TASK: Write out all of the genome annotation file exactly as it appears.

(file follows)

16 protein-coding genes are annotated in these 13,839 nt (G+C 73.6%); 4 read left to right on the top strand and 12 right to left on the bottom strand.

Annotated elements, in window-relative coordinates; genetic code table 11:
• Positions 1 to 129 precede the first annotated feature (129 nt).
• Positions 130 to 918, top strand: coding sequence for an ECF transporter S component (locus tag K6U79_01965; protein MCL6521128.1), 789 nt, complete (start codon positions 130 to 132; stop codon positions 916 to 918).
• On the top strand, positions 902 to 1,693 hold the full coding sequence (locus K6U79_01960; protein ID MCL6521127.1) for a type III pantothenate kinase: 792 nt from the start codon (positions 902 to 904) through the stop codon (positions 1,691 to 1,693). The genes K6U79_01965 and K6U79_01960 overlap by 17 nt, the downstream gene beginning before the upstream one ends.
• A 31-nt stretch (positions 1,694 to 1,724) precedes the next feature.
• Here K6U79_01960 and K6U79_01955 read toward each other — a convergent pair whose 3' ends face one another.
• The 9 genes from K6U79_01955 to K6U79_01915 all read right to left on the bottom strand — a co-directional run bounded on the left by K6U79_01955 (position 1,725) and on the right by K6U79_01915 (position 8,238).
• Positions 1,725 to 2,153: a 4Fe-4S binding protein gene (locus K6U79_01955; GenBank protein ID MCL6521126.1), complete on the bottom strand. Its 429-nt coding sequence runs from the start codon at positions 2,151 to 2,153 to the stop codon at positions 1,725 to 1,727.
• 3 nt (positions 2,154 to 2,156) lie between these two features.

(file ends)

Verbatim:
16 protein-coding genes are annotated in these 13,839 nt (G+C 73.6%); 4 read left to right on the top strand and 12 right to left on the bottom strand.

Annotated elements, in window-relative coordinates; genetic code table 11:
• Positions 1 to 129 precede the first annotated feature (129 nt).
• Positions 130 to 918, top strand: coding sequence for an ECF transporter S component (locus tag K6U79_01965; protein MCL6521128.1), 789 nt, complete (start codon positions 130 to 132; stop codon positions 916 to 918).
• On the top strand, positions 902 to 1,693 hold the full coding sequence (locus K6U79_01960; protein ID MCL6521127.1) for a type III pantothenate kinase: 792 nt from the start codon (positions 902 to 904) through the stop codon (positions 1,691 to 1,693). The genes K6U79_01965 and K6U79_01960 overlap by 17 nt, the downstream gene beginning before the upstream one ends.
• A 31-nt stretch (positions 1,694 to 1,724) precedes the next feature.
• Here K6U79_01960 and K6U79_01955 read toward each other — a convergent pair whose 3' ends face one another.
• The 9 genes from K6U79_01955 to K6U79_01915 all read right to left on the bottom strand — a co-directional run bounded on the left by K6U79_01955 (position 1,725) and on the right by K6U79_01915 (position 8,238).
• Positions 1,725 to 2,153: a 4Fe-4S binding protein gene (locus K6U79_01955; GenBank protein ID MCL6521126.1), complete on the bottom strand. Its 429-nt coding sequence runs from the start codon at positions 2,151 to 2,153 to the stop codon at positions 1,725 to 1,727.
• 3 nt (positions 2,154 to 2,156) lie between these two features.